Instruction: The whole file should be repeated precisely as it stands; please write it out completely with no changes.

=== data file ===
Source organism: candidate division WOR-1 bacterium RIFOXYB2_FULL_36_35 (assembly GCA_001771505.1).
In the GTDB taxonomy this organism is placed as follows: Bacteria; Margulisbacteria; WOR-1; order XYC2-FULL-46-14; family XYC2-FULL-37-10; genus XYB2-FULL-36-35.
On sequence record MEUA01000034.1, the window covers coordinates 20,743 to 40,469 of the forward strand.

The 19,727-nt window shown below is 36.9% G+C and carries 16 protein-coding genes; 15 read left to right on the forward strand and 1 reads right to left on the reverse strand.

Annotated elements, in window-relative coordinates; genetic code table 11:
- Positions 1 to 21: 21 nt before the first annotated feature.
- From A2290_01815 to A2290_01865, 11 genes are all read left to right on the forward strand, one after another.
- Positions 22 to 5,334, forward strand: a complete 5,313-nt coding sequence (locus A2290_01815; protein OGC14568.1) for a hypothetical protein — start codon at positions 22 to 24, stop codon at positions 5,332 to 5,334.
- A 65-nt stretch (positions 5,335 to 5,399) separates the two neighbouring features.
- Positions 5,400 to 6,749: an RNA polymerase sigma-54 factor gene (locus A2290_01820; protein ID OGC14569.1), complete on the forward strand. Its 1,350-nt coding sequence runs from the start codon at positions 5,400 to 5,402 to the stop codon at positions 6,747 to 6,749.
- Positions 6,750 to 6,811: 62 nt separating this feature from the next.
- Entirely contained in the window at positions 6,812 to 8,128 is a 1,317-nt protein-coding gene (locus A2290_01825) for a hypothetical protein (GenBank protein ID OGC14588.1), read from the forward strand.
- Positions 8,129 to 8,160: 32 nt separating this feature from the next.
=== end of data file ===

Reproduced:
Source organism: candidate division WOR-1 bacterium RIFOXYB2_FULL_36_35 (assembly GCA_001771505.1).
In the GTDB taxonomy this organism is placed as follows: Bacteria; Margulisbacteria; WOR-1; order XYC2-FULL-46-14; family XYC2-FULL-37-10; genus XYB2-FULL-36-35.
On sequence record MEUA01000034.1, the window covers coordinates 20,743 to 40,469 of the forward strand.

The 19,727-nt window shown below is 36.9% G+C and carries 16 protein-coding genes; 15 read left to right on the forward strand and 1 reads right to left on the reverse strand.

Annotated elements, in window-relative coordinates; genetic code table 11:
- Positions 1 to 21: 21 nt before the first annotated feature.
- From A2290_01815 to A2290_01865, 11 genes are all read left to right on the forward strand, one after another.
- Positions 22 to 5,334, forward strand: a complete 5,313-nt coding sequence (locus A2290_01815; protein OGC14568.1) for a hypothetical protein — start codon at positions 22 to 24, stop codon at positions 5,332 to 5,334.
- A 65-nt stretch (positions 5,335 to 5,399) separates the two neighbouring features.
- Positions 5,400 to 6,749: an RNA polymerase sigma-54 factor gene (locus A2290_01820; protein ID OGC14569.1), complete on the forward strand. Its 1,350-nt coding sequence runs from the start codon at positions 5,400 to 5,402 to the stop codon at positions 6,747 to 6,749.
- Positions 6,750 to 6,811: 62 nt separating this feature from the next.
- Entirely contained in the window at positions 6,812 to 8,128 is a 1,317-nt protein-coding gene (locus A2290_01825) for a hypothetical protein (GenBank protein ID OGC14588.1), read from the forward strand.
- Positions 8,129 to 8,160: 32 nt separating this feature from the next.